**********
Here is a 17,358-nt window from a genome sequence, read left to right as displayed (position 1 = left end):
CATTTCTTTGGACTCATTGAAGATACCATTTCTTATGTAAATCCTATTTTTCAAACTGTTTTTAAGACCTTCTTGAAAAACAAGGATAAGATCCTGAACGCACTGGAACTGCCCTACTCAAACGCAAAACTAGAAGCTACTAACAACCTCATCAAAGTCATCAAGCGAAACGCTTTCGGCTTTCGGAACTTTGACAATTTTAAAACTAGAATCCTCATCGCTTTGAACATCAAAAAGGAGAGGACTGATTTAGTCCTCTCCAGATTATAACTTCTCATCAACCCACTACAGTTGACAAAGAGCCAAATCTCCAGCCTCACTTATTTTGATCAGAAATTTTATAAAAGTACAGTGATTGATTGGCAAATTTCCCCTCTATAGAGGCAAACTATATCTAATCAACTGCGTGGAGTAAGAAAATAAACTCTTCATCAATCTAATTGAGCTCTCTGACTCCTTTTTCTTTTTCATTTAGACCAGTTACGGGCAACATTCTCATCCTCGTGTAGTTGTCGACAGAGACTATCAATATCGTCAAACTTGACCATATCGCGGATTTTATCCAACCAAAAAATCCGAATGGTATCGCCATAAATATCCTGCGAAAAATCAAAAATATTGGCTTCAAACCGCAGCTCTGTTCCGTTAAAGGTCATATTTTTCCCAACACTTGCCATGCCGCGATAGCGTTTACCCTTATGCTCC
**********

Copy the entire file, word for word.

Here is a 17,358-nt window from a genome sequence, read left to right as displayed (position 1 = left end):
CATTTCTTTGGACTCATTGAAGATACCATTTCTTATGTAAATCCTATTTTTCAAACTGTTTTTAAGACCTTCTTGAAAAACAAGGATAAGATCCTGAACGCACTGGAACTGCCCTACTCAAACGCAAAACTAGAAGCTACTAACAACCTCATCAAAGTCATCAAGCGAAACGCTTTCGGCTTTCGGAACTTTGACAATTTTAAAACTAGAATCCTCATCGCTTTGAACATCAAAAAGGAGAGGACTGATTTAGTCCTCTCCAGATTATAACTTCTCATCAACCCACTACAGTTGACAAAGAGCCAAATCTCCAGCCTCACTTATTTTGATCAGAAATTTTATAAAAGTACAGTGATTGATTGGCAAATTTCCCCTCTATAGAGGCAAACTATATCTAATCAACTGCGTGGAGTAAGAAAATAAACTCTTCATCAATCTAATTGAGCTCTCTGACTCCTTTTTCTTTTTCATTTAGACCAGTTACGGGCAACATTCTCATCCTCGTGTAGTTGTCGACAGAGACTATCAATATCGTCAAACTTGACCATATCGCGGATTTTATCCAACCAAAAAATCCGAATGGTATCGCCATAAATATCCTGCGAAAAATCAAAAATATTGGCTTCAAACCGCAGCTCTGTTCCGTTAAAGGTCATATTTTTCCCAACACTTGCCATGCCGCGATAGCGTTTACCCTTATGCTCC